Thank you for the advice on the Governer!

Luckily I had him replace it after showing it to me. I told him we weren't trying to win any races and we best just leave it be. :)

I may have some specific questions coming up, diesels are a little bit foreign to me.

I don't have that particular kind of monitoring software, what we use is an Actron CP9185. It gives some pretty good real time info on various items. However the equipment you pointed me to appears to be much more in depth, I did not even know it existed. I believe I will look into it, have you had any experience with them to give information on usability and accuracy?
 

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Discussion Starter #9
Hi everyone, sorry for being so late in getting back.

We finished the install today and fired the system up.

I plugged in my scanning tool and monitored some points with the vehicle idling, everything seemed well. I noticed the typical (especially for diesels) gobs of black smoke coming out the tail pipe for a bit. This is due to the HHO cleaning out the internal surfaces of the motor.. kinda like when you quit smoking and get sick for a few days as your body detoxifies. Same thing here, all the old carbon deposits were being cleaned out, this cleared up after a bit and the engine began to run smoother.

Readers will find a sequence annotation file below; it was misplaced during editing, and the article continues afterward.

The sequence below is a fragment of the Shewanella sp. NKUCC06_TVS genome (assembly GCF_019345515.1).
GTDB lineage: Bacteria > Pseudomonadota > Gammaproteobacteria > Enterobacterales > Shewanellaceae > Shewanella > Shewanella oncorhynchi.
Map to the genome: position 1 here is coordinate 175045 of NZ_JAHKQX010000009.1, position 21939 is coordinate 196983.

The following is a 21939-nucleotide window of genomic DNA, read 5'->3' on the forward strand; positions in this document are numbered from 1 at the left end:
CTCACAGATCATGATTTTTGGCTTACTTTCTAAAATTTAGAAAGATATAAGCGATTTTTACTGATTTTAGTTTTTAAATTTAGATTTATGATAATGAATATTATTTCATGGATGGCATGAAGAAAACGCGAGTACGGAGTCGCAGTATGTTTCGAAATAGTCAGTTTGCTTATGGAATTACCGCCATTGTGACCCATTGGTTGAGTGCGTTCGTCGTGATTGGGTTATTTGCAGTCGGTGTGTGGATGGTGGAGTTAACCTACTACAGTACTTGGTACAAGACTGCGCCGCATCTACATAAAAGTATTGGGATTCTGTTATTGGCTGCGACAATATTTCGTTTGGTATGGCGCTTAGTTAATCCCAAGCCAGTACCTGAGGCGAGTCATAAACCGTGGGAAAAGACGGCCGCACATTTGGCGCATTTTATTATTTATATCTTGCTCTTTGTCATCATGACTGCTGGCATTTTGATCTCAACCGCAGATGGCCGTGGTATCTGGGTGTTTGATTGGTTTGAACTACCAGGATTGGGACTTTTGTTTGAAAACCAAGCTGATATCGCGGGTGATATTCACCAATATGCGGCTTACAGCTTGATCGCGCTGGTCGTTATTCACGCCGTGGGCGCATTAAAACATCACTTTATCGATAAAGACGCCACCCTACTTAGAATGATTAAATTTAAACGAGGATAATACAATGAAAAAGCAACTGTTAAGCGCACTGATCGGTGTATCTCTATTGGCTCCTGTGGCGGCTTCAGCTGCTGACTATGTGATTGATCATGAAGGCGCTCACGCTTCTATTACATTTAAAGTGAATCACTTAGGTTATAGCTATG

I am having a bit of an issue with the controller. Perhaps you all could lend me a technical hand here in determining the next step.

Ok so here is the deal. I use a controller (Rheastat) to modify the signal return on either the map sensor or maf sensor of a vehicle. I have experience with Over the Road Diesels.. but this is the first "little diesel" and I have never worked on a VW before. Traditionally on a standard vehicle tying into the map/maf sensor will allow me to lean the fuel flow back enough that the motor will about 3/4 of the way "around the clock". I really don't like using maf because it is always touchy.. but some cars (fords mainly) do not use map sensors for any type of fuel control.

So.. what I did was tie into the MAF sensor of this bug. The reading varies from .8 at an idle to 5~ volts under full throttle or load. When I adjust the controller even a fraction of a hair it jumps the voltage to around 2 volts and the vehicles safety kicks in (I see a bypass lever behind the oil fill cap go down and the motor goes into a "safety" mode. When the knob is turned back to the appropriate condition I see the lever disengage and the vehicle begins to run as normal again. Basically.... I have no control over diesel flow with this sensor. I am uploading a video of this right now (but its progressing slowly) to show you all what happened. It shows the data on my scan tool appearing live (though I do not know how clear it will be when everything uploads, we will see).

If anyone has any suggestions on how I can lean back the amount of fuel going into this motor.. I am listening.

For now, what I am doing is running the vehicle with no electronic controller hooked up, but still has the Hydrogen going into the motor. I am seeing a very very noticeable increase in torque/hp. The motor is running smoother.